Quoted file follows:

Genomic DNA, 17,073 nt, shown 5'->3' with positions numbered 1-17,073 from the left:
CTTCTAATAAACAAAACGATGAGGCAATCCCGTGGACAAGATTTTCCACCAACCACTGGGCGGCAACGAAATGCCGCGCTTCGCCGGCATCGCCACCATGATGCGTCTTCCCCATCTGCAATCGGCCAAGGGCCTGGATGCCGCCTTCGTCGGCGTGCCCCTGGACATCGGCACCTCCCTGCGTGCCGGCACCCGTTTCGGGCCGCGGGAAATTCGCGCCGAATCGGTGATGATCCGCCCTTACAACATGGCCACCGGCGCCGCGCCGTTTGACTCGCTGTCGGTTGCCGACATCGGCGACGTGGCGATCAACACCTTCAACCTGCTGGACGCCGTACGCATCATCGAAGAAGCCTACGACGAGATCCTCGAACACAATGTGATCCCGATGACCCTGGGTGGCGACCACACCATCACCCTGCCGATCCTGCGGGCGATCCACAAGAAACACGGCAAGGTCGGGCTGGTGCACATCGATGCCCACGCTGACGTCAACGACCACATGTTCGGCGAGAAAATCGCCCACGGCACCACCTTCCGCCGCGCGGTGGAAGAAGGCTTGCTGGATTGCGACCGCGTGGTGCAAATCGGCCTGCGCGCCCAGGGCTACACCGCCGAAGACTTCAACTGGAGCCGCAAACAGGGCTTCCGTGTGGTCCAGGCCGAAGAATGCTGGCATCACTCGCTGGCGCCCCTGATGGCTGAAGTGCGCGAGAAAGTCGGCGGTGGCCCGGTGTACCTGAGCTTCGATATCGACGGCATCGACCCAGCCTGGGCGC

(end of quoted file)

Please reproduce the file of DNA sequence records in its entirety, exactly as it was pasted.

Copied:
Genomic DNA, 17,073 nt, shown 5'->3' with positions numbered 1-17,073 from the left:
CTTCTAATAAACAAAACGATGAGGCAATCCCGTGGACAAGATTTTCCACCAACCACTGGGCGGCAACGAAATGCCGCGCTTCGCCGGCATCGCCACCATGATGCGTCTTCCCCATCTGCAATCGGCCAAGGGCCTGGATGCCGCCTTCGTCGGCGTGCCCCTGGACATCGGCACCTCCCTGCGTGCCGGCACCCGTTTCGGGCCGCGGGAAATTCGCGCCGAATCGGTGATGATCCGCCCTTACAACATGGCCACCGGCGCCGCGCCGTTTGACTCGCTGTCGGTTGCCGACATCGGCGACGTGGCGATCAACACCTTCAACCTGCTGGACGCCGTACGCATCATCGAAGAAGCCTACGACGAGATCCTCGAACACAATGTGATCCCGATGACCCTGGGTGGCGACCACACCATCACCCTGCCGATCCTGCGGGCGATCCACAAGAAACACGGCAAGGTCGGGCTGGTGCACATCGATGCCCACGCTGACGTCAACGACCACATGTTCGGCGAGAAAATCGCCCACGGCACCACCTTCCGCCGCGCGGTGGAAGAAGGCTTGCTGGATTGCGACCGCGTGGTGCAAATCGGCCTGCGCGCCCAGGGCTACACCGCCGAAGACTTCAACTGGAGCCGCAAACAGGGCTTCCGTGTGGTCCAGGCCGAAGAATGCTGGCATCACTCGCTGGCGCCCCTGATGGCTGAAGTGCGCGAGAAAGTCGGCGGTGGCCCGGTGTACCTGAGCTTCGATATCGACGGCATCGACCCAGCCTGGGCGC